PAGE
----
Star Wars Visions: Season 2
The Force is strong with these nine tales from around the globe.
I had mixed emotions after watching the first season of “Star Wars Visions.” Some episodes I loved, some I hated, but as an overall experience, I thought it was a nice twist on Star Wars storytelling. So, when the second season was announced, I was looking forward to it, but it wasn’t something that instantly rose to the top of my list of things to watch in the Star Wars universe.
Now having watched the second season, I can admit I was wrong. This season is phenomenal from start to finish, with only a single exception, and I highly recommend that any Star Wars fan give this series some serious respect. After having all nine episodes of season one created by Japanese animation studios, this time around, we get animation studios from around the globe contributing to the series, making these stories feel more well-rounded and unique.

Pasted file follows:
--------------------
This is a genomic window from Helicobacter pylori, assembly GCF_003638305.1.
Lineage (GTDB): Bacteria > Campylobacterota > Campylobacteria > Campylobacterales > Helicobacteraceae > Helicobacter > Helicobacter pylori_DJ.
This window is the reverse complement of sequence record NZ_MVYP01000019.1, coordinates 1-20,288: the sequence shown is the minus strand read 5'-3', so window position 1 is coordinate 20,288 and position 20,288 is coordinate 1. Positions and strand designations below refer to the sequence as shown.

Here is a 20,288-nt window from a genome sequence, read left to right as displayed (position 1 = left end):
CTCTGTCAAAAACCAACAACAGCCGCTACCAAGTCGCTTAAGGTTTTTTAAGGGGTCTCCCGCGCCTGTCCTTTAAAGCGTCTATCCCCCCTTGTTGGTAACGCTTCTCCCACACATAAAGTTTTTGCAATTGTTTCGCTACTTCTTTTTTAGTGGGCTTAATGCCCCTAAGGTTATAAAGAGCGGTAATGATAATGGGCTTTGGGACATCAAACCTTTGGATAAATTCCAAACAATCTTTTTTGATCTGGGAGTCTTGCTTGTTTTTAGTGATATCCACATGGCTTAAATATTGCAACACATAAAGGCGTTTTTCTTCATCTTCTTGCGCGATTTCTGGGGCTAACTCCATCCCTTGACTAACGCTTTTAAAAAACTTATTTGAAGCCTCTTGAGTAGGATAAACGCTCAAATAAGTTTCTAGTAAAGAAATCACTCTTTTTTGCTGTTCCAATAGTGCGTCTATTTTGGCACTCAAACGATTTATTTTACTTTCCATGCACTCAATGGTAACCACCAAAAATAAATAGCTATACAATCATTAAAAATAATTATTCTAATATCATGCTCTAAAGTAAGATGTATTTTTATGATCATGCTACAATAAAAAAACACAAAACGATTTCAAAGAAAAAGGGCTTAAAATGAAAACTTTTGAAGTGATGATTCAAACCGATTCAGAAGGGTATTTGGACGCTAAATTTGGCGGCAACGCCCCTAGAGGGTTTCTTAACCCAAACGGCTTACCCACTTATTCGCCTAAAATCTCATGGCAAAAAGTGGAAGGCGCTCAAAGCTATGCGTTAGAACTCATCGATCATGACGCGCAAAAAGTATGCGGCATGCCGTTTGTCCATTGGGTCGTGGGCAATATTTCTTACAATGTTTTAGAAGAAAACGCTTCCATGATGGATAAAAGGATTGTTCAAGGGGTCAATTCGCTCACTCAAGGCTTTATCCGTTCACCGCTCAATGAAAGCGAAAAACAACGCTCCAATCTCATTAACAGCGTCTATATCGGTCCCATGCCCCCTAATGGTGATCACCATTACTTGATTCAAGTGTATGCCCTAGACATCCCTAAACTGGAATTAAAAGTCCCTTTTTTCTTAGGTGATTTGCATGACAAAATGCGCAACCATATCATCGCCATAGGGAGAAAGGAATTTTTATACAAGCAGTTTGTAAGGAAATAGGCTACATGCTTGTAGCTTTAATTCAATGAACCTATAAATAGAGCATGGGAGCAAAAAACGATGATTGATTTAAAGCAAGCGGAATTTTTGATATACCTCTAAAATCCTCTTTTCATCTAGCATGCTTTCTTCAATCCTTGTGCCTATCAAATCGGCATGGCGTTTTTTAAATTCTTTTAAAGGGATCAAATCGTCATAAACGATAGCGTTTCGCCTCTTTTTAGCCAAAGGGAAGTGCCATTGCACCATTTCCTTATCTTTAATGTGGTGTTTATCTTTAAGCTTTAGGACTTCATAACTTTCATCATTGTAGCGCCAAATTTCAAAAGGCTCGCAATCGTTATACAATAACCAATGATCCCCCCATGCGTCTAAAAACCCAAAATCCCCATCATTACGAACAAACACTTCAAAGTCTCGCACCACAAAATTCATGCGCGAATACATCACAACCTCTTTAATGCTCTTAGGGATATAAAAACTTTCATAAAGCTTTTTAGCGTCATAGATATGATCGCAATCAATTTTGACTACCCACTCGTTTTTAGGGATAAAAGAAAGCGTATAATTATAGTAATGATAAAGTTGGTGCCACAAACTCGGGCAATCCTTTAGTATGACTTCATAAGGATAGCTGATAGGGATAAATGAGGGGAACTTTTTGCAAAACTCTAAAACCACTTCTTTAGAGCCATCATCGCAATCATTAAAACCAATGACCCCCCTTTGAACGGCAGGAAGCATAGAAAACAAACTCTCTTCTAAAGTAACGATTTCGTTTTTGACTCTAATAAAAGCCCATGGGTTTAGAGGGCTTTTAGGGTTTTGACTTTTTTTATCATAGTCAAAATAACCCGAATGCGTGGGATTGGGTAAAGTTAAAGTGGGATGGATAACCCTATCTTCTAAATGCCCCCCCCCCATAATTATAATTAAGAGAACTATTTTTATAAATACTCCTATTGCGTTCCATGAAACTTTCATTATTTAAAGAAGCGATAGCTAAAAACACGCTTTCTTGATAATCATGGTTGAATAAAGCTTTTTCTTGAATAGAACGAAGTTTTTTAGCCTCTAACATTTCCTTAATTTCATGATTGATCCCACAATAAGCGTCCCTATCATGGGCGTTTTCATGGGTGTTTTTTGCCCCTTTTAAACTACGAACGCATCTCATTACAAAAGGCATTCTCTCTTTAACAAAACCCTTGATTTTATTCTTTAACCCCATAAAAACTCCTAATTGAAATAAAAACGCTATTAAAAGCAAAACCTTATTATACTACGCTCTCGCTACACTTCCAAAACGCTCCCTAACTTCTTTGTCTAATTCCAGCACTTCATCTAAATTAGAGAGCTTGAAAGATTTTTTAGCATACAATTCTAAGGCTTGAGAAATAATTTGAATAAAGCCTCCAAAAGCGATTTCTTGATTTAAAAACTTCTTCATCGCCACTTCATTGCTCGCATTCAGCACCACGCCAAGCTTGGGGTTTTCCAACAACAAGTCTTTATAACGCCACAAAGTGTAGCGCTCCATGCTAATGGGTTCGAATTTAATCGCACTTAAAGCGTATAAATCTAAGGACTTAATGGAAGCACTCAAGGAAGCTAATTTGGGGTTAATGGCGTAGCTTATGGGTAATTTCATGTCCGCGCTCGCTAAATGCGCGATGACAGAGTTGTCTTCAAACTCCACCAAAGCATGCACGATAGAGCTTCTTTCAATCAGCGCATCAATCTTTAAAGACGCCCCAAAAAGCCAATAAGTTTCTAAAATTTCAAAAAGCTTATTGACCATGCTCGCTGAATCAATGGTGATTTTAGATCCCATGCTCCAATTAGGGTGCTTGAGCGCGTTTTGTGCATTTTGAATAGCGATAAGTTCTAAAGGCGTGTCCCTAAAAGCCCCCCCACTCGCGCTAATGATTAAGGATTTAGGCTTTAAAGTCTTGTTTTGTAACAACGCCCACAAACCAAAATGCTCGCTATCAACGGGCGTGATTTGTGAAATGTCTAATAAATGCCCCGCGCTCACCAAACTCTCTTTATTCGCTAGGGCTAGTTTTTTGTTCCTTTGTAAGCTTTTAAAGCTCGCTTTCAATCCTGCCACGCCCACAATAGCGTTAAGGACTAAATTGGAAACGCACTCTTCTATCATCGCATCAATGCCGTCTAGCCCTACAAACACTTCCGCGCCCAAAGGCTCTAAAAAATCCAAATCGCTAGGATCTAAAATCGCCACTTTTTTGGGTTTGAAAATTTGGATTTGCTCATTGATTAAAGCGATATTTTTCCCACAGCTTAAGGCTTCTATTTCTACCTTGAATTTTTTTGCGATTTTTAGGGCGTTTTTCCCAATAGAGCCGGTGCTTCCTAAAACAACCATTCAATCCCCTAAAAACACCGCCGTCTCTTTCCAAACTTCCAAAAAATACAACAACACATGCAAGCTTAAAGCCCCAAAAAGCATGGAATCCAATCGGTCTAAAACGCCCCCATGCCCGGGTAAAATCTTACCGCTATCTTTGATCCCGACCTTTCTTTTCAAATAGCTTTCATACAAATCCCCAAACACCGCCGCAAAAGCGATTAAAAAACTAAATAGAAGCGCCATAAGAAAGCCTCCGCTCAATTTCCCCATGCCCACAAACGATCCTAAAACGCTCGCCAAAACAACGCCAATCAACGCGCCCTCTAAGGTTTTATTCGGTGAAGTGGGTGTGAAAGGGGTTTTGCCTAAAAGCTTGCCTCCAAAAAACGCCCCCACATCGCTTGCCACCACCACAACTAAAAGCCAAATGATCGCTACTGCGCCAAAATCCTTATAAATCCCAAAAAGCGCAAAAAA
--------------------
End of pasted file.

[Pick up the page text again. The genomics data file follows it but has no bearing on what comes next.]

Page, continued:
9. The Bandits of Golak (88 Pictures – India)
For me, this was the dud of the bunch. The story seemed tossed together from multiple ideas that never formed a cohesive narrative. The “Clone Wars” look was nice, and the story of an older brother protecting his force-sensitive younger sister was a cool concept, but it never really did anything for me.
The second half of the episode featured a duel between an aged woman and an Inquisitor, and it was great. Unfortunately, I never cared enough about any of the characters to feel invested in their fate.
8. The Pit (D’Art Shtajio – Japan and Lucasfilm – United States)
This is a heavy story. Slave workers, after completing their work, are left to die in a pit – they’ve been digging their own graves. What’s most tragic is for a brief moment, they believe they’ve been freed after completing their duties.
But not resigning himself to that fate, Crux (voiced by Daveed Diggs) sets out to climb the wall and bring help back to the group. Crux made sit out, but he quickly captured and thrust back into the pit from whence he came. It turns out to be the smallest voice that ultimately leads them to the light or, more to the point, leads the light to them.
7. I am Your Mother (Aardman – United Kingdom)